Karnataka’s e-commerce tax will fall flat in court: Experts
BENGALURU: The Karnataka tax department’s recent proposal to e-commerce firms, considered a face-saver, may not be legally tenable, tax experts said citing High Court and apex court rulings.
The Karnataka commercial taxes department, last week, asked e-commerce firms including Amazon, Flipkart and Snapdeal to deduct 1% of the money payable to merchants towards tax.
The department suggested that the websites remit the taxable money to it, and the dealers could later claim credit or refund on this amount while discharging their value-added tax, or VAT, liability.
Thousands of merchants sell on online marketplaces such as Amazon, which earns a commission on the sales. As it stands now, VAT authorities in Karnataka have refused to recognize Amazon India on the grounds that it is not a registered dealer under VAT laws, and have been refusing branch certificates to dealers wanting to do business with the online marketplace.
“When Amazon India is not even a registered dealer, how can the tax authorities ask it to deduct taxes payable by a registered dealer,” asked a senior tax expert.
The new formula “may not be the right way to handle things,” said V Madhu, former commissioner of commercial taxes, adding that VAT laws require a dealer to pay taxes on the goods sold.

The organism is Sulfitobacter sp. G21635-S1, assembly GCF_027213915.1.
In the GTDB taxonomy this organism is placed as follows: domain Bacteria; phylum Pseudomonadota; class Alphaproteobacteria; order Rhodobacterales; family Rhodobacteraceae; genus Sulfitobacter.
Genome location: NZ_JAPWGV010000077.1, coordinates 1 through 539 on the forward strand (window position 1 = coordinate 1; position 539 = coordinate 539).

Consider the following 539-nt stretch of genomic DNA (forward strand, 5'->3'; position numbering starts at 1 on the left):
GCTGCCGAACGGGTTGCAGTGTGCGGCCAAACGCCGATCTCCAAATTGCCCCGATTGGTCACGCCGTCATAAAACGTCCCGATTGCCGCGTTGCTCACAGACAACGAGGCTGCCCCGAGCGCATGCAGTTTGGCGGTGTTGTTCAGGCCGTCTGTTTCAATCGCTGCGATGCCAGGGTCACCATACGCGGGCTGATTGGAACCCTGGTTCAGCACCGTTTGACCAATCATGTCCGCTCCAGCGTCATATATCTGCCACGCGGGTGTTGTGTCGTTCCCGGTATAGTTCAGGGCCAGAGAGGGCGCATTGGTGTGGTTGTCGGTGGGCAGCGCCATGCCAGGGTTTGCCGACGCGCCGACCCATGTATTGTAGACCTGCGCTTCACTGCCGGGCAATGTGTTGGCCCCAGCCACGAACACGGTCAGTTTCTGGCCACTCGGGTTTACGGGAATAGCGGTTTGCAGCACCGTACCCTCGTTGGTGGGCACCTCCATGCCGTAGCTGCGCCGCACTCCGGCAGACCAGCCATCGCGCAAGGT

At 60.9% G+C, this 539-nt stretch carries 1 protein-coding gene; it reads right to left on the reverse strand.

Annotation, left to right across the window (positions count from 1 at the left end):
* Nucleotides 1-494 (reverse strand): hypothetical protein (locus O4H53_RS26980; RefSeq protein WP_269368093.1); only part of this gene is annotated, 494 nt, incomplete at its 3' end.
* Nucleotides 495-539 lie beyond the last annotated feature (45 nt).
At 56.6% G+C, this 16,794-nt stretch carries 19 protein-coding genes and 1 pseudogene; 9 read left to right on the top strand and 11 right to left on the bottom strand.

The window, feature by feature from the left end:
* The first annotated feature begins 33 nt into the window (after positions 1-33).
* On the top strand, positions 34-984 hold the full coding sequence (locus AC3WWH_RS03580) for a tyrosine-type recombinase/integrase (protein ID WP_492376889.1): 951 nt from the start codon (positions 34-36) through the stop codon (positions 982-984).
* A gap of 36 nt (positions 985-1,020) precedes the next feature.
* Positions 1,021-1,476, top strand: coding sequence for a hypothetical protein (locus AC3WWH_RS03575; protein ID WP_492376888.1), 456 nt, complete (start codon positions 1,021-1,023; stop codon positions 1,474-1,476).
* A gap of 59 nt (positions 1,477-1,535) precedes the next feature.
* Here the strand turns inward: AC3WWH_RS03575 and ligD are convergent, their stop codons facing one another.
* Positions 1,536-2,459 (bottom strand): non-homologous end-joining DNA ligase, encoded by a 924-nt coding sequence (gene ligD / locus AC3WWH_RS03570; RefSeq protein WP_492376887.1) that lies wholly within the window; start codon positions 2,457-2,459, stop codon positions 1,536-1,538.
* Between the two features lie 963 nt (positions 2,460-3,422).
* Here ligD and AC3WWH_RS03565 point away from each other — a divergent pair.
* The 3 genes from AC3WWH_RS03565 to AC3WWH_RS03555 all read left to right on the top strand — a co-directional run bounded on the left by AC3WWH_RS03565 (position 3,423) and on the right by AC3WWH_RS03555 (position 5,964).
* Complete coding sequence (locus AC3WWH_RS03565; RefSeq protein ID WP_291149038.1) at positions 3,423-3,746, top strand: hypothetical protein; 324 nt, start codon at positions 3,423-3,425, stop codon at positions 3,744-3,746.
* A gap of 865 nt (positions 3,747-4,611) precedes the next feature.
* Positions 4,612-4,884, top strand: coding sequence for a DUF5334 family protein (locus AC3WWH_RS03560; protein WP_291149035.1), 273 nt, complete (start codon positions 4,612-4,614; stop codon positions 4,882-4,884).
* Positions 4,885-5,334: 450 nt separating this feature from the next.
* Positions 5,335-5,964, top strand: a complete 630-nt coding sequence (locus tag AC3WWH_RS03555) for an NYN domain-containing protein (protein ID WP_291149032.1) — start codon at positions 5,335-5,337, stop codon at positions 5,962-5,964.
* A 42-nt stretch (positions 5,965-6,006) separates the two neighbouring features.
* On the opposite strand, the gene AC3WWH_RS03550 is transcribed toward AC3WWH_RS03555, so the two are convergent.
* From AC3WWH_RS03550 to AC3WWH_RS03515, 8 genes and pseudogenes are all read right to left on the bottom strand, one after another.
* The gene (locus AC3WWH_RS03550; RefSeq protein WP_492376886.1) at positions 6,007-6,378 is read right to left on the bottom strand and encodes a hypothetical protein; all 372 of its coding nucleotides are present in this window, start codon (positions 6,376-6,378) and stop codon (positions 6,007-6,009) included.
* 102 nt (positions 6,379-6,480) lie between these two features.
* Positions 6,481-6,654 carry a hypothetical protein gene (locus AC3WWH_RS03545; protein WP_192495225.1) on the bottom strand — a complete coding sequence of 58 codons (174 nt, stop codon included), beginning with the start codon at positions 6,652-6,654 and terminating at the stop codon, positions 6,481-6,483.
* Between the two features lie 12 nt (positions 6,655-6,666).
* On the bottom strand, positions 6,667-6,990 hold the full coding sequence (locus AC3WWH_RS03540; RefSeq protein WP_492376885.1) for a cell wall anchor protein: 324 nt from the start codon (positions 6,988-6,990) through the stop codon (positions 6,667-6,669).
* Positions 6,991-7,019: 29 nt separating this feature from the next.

“The e-commerce platform, if asked, must disclose all transactions carried on its portal to the tax authorities and help them check any tax evasion by dealers trading through the portal. If the portal does not want to disclose the names of dealer, then under the VAT laws, it should be deemed as a seller,” he said.
Another former tax commissioner, BA Harish Gowda, said e-commerce websites are only facilitators of trade.
“Amazon India, for instance, is not an entity which falls within the definition of dealer under the VAT laws as it neither buys goods nor sells. On the other hand, it facilitates trade through its portal. So the question of Amazon deducting 1% tax and remitting it to government will not be in accordance with the law,” he said.
The latest formula is seen as a face-saving exercise by the tax department, which will not earn a single rupee of extra tax. While VAT officials argue that the tax deducted at source will help them monitor online transactions, Maharashtra and Gujarat do this by asking e-commerce companies to disclose the transactions made on their platforms, said experts.
The Karnataka High Court in a case involving Larsen and Toubro struck a provision in the Karnataka Sales Tax Act, 1957 that required government agencies to deduct a certain percentage of tax before making payments to a private contractor handling a government project, tax experts pointed out.
The court ruled that tax authorities cannot claim tax at source without quantifying the liability of the dealer (contractor). The Supreme Court, too, has barred excess deduction of taxes at source by tax authorities, the experts said.